Author: Jason Johnson

Police blame coyotes for missing pets

A combination of coyote sightings and reports of missing pets have created a public safety concern for the Mobile Police Department, which offered some quick guidance for affected residents Tuesday. According to MPD, residents in the Lainfair and Yester Oaks neighborhoods have reported sightings of coyotes in the area and on their respective properties. Others have spotted the varmints roaming the streets, backyards and ditches. Police say there have been more than two dozen reports of missing pets in the area as well. While coyotes primarily hunt rodents and rabbits for food, they have been known to take advantage...

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County agrees to fund local court positions, for now

Before they’d even sorted the final details of their own budget, Mobile County Commissioners agreed to set aside hundreds of thousands of dollars to help cover funding losses in the local judicial system that have been repeatedly and routinely incurred at the state level. All three commissioners voted Monday to approve a memorandum of understanding (MOU) with the Administrative Office Courts, which operates the state court system in Alabama including the 13th Circuit in Mobile County. The MOU sets the groundwork for a one-time reimbursement of $392,000, which the county will use to repay the state’s costs of funding “attendant”...

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Federal prosecutors: No charges will be filed in police shooting death of Micheal Moore

The Department of Justice announced Thursday that it will not pursue federal criminal charges against former Mobile police officer Harold Hurst, who shot and killed 19-year-old Michael Moore during a 2016 traffic stop in Mobile. Officials from the DOJ’s Civil Rights Division, the U.S. Attorney’s Office in Mobile and the Federal Bureau of Investigation (FBI) notified Moore’s family of the determination, stating that “the evidence obtained through the course of a rigorous investigation is insufficient to prove [Hurst] willfully used excessive force.” According to the DOJ, the department devoted significant time and resources to investigating the events surrounding Moore’s...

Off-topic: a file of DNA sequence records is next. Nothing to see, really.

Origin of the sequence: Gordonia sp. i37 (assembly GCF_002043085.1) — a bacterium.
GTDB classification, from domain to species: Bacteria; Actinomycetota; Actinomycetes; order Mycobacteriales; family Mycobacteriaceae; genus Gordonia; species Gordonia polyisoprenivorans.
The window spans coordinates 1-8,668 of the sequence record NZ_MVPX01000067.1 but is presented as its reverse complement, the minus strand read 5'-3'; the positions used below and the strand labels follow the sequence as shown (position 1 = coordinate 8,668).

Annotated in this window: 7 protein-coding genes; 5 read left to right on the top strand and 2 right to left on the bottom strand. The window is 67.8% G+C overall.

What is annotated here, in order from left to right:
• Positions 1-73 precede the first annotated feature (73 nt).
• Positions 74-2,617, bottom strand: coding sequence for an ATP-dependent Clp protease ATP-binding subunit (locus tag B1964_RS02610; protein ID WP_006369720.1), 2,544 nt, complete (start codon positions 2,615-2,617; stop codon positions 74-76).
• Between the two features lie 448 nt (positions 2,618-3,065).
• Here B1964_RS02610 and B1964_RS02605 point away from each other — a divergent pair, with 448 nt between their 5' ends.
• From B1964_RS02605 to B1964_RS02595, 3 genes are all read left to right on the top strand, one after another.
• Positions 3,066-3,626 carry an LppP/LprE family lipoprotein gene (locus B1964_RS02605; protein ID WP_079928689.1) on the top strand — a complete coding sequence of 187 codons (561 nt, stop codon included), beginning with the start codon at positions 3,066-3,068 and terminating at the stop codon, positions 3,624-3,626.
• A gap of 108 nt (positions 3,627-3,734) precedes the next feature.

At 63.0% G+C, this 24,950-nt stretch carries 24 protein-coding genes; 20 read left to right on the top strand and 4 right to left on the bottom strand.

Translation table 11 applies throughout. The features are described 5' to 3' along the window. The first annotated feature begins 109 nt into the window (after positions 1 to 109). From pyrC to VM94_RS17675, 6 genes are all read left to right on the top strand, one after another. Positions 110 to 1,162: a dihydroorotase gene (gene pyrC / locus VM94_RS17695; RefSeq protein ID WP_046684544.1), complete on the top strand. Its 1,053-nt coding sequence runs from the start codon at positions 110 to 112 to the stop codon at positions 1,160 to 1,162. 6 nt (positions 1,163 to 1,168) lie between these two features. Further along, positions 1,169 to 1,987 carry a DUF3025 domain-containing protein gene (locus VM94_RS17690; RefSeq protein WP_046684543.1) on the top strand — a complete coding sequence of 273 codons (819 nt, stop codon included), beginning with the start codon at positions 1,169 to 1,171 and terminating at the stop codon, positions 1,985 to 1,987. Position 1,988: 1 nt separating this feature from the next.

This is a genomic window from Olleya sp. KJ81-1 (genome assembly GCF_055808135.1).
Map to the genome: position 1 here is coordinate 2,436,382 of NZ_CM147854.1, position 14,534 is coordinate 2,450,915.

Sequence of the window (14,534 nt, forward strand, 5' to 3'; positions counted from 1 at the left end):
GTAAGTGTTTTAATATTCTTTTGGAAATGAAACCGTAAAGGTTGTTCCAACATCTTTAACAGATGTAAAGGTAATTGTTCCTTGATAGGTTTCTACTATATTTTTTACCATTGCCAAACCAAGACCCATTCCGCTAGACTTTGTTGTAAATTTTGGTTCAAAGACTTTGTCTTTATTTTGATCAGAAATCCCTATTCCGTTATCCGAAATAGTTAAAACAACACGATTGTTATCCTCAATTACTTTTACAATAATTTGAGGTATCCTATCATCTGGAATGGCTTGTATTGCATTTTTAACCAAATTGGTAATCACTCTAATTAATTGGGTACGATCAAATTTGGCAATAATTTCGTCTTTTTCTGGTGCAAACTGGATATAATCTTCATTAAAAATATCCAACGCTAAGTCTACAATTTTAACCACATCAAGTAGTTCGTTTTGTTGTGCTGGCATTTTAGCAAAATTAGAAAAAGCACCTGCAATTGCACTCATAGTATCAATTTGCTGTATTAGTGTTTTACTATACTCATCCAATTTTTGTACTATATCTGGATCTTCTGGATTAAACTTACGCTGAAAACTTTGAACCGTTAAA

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Wilmer woman found buried under porch, son arrested

Investigators with the Mobile County Sheriff’s Office located the body of a missing woman Wednesday afternoon before arresting her son for murder and her mother for interfering with the three-month investigation that ultimately led police to her body. Susan Mayo, first reported missing in June, was found buried in a 55-gallon drum approximately three feet beneath the porch at the home she shared with her son, Nathaniel Sebastian, on Glenwood Way in Wilmer. Sebastian, who lamented being treated as a suspect in his mother’s disappearance during previous television interviews, was previously arrested for “interfering with an investigation” while deputies...

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Judge dismisses Mobile’s case on police cameras

A judge has dismissed an attempt by the city of Mobile to override a local court ruling prohibiting a police officer from testifying in a criminal trial because he failed to capture and preserve footage of the defendant’s arrest on the body camera he was wearing at the time. As Lagniappe reported in August, Municipal Court Judge Shelbonnie Hall prohibited local prosecutors from “mentioning or referring to anything captured on video by the body camera” worn by the Mobile Police officer who arrested Terry Druckenmiller for DUI in 2016. According to MPD’s own body camera policy, officers are supposed to “record all contacts with citizens in the performance of official duties” and are instructed not to stop recording an event until “all arrests have been made.” It’s unclear if that happened in this case, as prosecutors were unable to produce any footage of the arrest, either because it was never recorded or was deleted after the fact. Druckenmiller’s defense attorney, L. Daniel Mims, has argued the footage should have been collected and preserved as evidence. City Prosecutor Cherlina P. Monteiro has explained in court that “once the MPD’s computer data storage reached full capacity, new video feed recorded over old data” — meaning the video was likely lost, if it ever existed. Based on a Supreme Court ruling in Brady v. Maryland, prosecutors are required to provide the defense with...

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